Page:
1897 Penny Off-Center Error

1897 Penny Off-Center Error

This error occurs during minting when the blank metal disc (planchet) isn’t centered under the coin press. As a result, there’s an off-center strike, leading to missing or misaligned parts of the design.

This ungraded 1897 Indian head penny has a blatant 15% off-center strike and is priced at $248.

1897 Penny Misplaced Date (MPD) or Re-Punched Date (RPD)

1897 Penny Misplaced Date (MPD) or Re-Punched Date (RPD)

Errors like this occur on a coin when the die punches it more than once. This repetition results in multiple date impressions in different positions. The extra detail is usually slightly offset, making the misprint obtrusive or giving the appearance of doubling.

This coin that’s available for $29, featuring re-punched dates on the 8 and 7.

1897 Penny Struck Through Debris

1897 Penny Struck Through Debris

This anomaly arises when foreign matter or debris is present on the die during the striking process. Remnants yield a distinctive and unusual appearance on the coin.

To illustrate, consider this 1897 Indian cent penny, struck through a trace of grease. It is now going for $11 despite it looking like scrap. 

1897 Penny Die Gorge/ Scratch Error

1897 Penny Die Gorge Scratch Error

These types of flaws can happen if the planchet or striking die has a foreign object, like debris, causing lines or scratches on the coin. Also, after repeated strikes, dies can be damaged, creating imperfections in the coins it produces.

Despite this 1897 Indian Head penny looking worse for wear, it still commands a price of $10 due to the error. It would have been valued much higher if it was in mint state condition.

Collectability and Investment Potential of 1897 Indian Head Penny

The 1897 Indian Head penny is a treasured coin among numismatists. Fortunately, due to the high mintage numbers, an 1897 1C coin is more accessible than others from previous years of the series.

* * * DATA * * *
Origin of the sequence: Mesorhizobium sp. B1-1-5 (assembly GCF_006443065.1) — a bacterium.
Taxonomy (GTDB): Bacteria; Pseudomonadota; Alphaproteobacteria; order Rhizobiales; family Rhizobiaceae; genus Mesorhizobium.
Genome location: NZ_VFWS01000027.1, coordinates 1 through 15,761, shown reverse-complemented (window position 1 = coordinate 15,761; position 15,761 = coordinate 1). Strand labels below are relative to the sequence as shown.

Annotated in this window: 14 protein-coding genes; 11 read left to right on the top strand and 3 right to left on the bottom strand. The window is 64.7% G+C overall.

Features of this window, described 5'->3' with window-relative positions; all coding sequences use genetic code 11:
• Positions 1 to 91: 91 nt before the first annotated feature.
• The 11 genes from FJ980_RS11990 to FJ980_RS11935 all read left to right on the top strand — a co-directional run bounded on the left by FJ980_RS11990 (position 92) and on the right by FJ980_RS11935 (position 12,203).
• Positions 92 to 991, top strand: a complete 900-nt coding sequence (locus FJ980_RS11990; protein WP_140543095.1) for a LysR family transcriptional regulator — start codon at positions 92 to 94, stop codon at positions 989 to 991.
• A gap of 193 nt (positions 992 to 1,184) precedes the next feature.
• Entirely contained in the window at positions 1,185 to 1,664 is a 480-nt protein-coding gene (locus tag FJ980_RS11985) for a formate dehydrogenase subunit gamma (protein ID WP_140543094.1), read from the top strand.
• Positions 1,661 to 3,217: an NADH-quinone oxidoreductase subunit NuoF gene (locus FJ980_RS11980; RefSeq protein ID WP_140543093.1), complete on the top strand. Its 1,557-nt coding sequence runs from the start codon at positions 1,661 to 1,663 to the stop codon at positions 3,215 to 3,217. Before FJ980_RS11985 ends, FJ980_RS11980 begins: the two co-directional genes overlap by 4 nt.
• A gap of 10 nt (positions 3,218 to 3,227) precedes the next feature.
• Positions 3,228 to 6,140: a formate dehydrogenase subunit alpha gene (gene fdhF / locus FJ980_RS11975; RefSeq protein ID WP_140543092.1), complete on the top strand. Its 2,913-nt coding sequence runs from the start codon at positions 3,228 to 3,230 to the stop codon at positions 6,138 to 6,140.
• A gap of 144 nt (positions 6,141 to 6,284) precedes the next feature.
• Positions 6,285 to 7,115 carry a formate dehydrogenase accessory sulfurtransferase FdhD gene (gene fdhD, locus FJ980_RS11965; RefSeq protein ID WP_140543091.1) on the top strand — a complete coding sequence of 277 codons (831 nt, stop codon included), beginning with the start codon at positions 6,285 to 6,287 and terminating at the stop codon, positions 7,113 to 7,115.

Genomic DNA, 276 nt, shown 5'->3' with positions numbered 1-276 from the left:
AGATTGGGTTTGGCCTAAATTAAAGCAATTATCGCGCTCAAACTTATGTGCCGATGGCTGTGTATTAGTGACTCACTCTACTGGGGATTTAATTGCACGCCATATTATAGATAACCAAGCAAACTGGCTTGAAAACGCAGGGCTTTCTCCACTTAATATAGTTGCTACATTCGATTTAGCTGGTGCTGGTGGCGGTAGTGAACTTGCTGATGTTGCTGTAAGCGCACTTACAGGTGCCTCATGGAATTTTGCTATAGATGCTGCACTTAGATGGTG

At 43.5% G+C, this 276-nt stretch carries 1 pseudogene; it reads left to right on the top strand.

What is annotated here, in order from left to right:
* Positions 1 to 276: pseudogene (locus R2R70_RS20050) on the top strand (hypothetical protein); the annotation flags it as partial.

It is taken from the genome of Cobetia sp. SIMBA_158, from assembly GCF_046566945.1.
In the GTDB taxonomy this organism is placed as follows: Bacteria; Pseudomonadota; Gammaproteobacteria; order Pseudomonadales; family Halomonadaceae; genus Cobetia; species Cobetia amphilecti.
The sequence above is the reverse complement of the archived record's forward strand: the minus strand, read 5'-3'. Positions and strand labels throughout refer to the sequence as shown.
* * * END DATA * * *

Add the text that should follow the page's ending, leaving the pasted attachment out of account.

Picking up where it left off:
Fortunately for collectors, the value of an 1897 Indian head penny will likely continue to increase. Most of these coins are in poor condition, and finding a high-grade specimen with a red color designation is continuously becoming very difficult and expensive.

Study the fine details when you analyze an 1897 Indian Head penny using a magnifying glass. Look for signs of wear, damage, cleaning, toning, corrosion, alterations, and errors affecting its value.

If you are getting one of these ancient coins, only buy from reputable dealers or auction houses that guarantee your purchase. Compare these 120-year-old coins to reference images of different grades to help your assessment.

Use professional graders like NGC and PCGS to enhance the value of your high-quality 1-cent coin from 1897. They also know how to accurately identify the coin’s copper luster and verify errors that add value.


An 1897 Indian Head penny is a relic in your locker that connects you with the past—a window into late 19th-century American history. Look at its condition, color, and any potential error that affects its value.

Get these ancient coins graded using trusted sources to increase their worth. Look for rare variants with errors and deal with reputable individuals. Many scammers try to pass off counterfeit coins as valuable 1897 Indian Head pennies.